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Road Map to a Higher Credit Score

Obtaining a higher credit score is a marathon, not a sprint. Because of this, having a roadmap to follow is very helpful. A credit score is compiled based on several factors, some of which impact the final score more than others. An effective strategy in any roadmap to improved credit is to address the more influential factors first and the smaller ones last. Easier fixes can also be addressed before the more challenging ones.

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Step One: Make Sure Credit Information Is Correct

The factor that has the most impact on credit score is payment history, which makes up a full 35% of your score. This means one of the best behaviors to improve a poor credit score or maintain a good one is to regularly make all payments on time.

However, a credit score might be based on inaccurate information. For example, accounts that are not yours may be attributed to you.  Some payments may have been reported as late when they were, in fact, made on time. Inaccurate items on a credit report are one of the first things that should be checked and corrected.

Step Two: Pay Down Credit Cards

The amount owed relative to income is the next biggest factor in a credit score, at 30%; this is why it is incredibly important not to carry rotating credit card debt. Aside from negatively affecting your credit score, you will end up paying a lot of money in interest that could be spent on other things. A good number to aim for at this stage is to pay down credit cards to 7%.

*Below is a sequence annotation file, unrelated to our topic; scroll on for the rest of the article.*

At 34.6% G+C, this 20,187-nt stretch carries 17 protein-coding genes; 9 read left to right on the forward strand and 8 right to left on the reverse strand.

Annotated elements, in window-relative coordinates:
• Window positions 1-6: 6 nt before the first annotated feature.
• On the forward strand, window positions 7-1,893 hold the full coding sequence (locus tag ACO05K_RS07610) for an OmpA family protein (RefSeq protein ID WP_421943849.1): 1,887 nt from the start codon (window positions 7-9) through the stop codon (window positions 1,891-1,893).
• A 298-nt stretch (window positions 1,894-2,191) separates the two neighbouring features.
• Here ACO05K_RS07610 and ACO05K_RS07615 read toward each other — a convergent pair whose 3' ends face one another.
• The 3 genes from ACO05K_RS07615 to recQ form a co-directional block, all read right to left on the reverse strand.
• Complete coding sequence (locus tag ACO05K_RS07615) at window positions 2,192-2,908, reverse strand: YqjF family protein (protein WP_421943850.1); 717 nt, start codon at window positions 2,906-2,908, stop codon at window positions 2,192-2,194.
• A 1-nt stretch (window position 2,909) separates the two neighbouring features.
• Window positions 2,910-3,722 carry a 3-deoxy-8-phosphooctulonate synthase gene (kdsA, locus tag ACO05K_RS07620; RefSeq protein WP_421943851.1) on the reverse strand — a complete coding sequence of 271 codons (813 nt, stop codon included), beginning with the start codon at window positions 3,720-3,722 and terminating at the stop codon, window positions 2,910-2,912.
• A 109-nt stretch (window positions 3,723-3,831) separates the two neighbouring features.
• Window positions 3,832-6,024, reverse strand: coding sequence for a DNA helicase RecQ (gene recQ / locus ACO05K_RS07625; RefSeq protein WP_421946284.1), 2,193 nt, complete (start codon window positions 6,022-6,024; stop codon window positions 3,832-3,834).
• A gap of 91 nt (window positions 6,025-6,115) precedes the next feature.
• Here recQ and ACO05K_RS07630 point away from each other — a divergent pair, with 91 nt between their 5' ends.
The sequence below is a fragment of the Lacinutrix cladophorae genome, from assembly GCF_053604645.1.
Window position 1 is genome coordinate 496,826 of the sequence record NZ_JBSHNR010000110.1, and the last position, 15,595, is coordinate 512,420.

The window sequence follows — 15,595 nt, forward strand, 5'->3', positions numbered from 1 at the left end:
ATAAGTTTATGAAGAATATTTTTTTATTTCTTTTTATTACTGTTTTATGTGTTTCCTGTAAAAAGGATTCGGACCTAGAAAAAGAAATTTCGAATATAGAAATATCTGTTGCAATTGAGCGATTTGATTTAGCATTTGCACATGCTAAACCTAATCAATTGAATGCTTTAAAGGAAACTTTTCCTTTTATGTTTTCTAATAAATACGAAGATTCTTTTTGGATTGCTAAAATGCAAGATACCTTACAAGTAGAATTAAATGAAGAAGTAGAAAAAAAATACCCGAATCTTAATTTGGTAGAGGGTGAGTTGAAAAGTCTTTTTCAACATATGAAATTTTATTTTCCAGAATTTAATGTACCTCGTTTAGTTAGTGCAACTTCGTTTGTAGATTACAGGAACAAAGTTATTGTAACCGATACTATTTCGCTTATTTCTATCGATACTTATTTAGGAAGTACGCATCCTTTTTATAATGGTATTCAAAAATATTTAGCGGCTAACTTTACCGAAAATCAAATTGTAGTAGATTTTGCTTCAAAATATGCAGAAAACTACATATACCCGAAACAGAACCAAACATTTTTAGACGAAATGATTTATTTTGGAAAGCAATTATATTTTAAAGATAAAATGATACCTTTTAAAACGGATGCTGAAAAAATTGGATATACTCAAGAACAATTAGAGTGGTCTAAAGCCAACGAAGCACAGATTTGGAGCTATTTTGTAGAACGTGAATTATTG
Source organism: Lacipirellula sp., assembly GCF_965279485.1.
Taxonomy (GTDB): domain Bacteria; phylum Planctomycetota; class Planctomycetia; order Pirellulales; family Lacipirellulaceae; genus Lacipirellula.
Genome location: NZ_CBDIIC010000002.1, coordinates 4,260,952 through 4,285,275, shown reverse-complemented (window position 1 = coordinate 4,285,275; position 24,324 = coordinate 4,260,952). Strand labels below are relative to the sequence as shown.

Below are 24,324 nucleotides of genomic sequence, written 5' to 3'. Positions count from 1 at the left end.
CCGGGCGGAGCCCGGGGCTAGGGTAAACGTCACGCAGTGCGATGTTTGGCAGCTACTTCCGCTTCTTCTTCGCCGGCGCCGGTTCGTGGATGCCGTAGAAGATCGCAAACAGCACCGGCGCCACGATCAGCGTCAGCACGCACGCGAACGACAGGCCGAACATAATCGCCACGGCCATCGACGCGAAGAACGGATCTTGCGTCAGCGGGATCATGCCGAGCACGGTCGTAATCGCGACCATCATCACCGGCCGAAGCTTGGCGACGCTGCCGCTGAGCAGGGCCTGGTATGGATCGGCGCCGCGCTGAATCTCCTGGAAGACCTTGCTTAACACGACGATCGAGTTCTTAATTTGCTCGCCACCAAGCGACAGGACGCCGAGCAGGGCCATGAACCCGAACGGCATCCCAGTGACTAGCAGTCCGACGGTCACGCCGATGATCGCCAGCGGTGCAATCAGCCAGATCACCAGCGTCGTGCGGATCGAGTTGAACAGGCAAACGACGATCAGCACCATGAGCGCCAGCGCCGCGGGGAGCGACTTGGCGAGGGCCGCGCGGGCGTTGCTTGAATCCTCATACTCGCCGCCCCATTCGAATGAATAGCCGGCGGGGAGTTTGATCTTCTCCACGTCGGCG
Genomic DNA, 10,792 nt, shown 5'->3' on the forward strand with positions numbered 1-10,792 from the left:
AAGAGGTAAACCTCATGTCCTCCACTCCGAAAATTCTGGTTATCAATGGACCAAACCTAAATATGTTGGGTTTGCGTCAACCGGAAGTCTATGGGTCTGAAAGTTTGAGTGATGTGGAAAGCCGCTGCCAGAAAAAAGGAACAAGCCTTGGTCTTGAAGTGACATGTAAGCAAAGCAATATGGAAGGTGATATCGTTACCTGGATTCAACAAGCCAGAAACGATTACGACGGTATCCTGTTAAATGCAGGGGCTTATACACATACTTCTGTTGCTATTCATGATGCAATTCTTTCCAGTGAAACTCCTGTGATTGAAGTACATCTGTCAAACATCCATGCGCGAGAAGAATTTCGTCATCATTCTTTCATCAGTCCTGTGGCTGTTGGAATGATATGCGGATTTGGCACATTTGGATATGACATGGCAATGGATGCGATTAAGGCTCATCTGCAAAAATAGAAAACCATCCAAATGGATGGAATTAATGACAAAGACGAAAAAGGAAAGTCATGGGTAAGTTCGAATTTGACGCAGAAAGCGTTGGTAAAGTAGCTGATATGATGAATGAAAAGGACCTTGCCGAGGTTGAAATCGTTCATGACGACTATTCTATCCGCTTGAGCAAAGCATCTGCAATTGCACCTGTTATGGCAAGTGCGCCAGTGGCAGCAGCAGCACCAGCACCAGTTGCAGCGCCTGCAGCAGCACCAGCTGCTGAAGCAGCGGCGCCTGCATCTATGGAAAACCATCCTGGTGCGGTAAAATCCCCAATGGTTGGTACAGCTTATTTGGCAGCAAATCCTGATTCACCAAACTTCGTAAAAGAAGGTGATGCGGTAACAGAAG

Step Three: Avoid Closing Old Accounts

It can be tempting to close old accounts as soon as you get them paid off, but this can actually be counter-productive. Fifteen percent of your credit score is based on the age of your accounts, so it actually can be better for your credit score if you leave these accounts open and barely used. If closing an account is the right decision for any particular reason, choose to close newer accounts over older ones.

Step Four: Have Credit Variety

The next 10% of your credit score is determined by the types of credit you have. This is why it is good to have several different types of credit open and well-managed to demonstrate a good credit history to future lenders. A typical recommendation is to have at least two credit cards and one loan.

Step Five: Apply For Credit Infrequently

The final 10% of your credit score is based on whether you have applied for new lines of credit recently. The best solution to fix this is only applying for credit twice a year. You should especially avoid applying for new loans or credit around major changes or big expenses because it could impact your ability to get a loan when you really need it.

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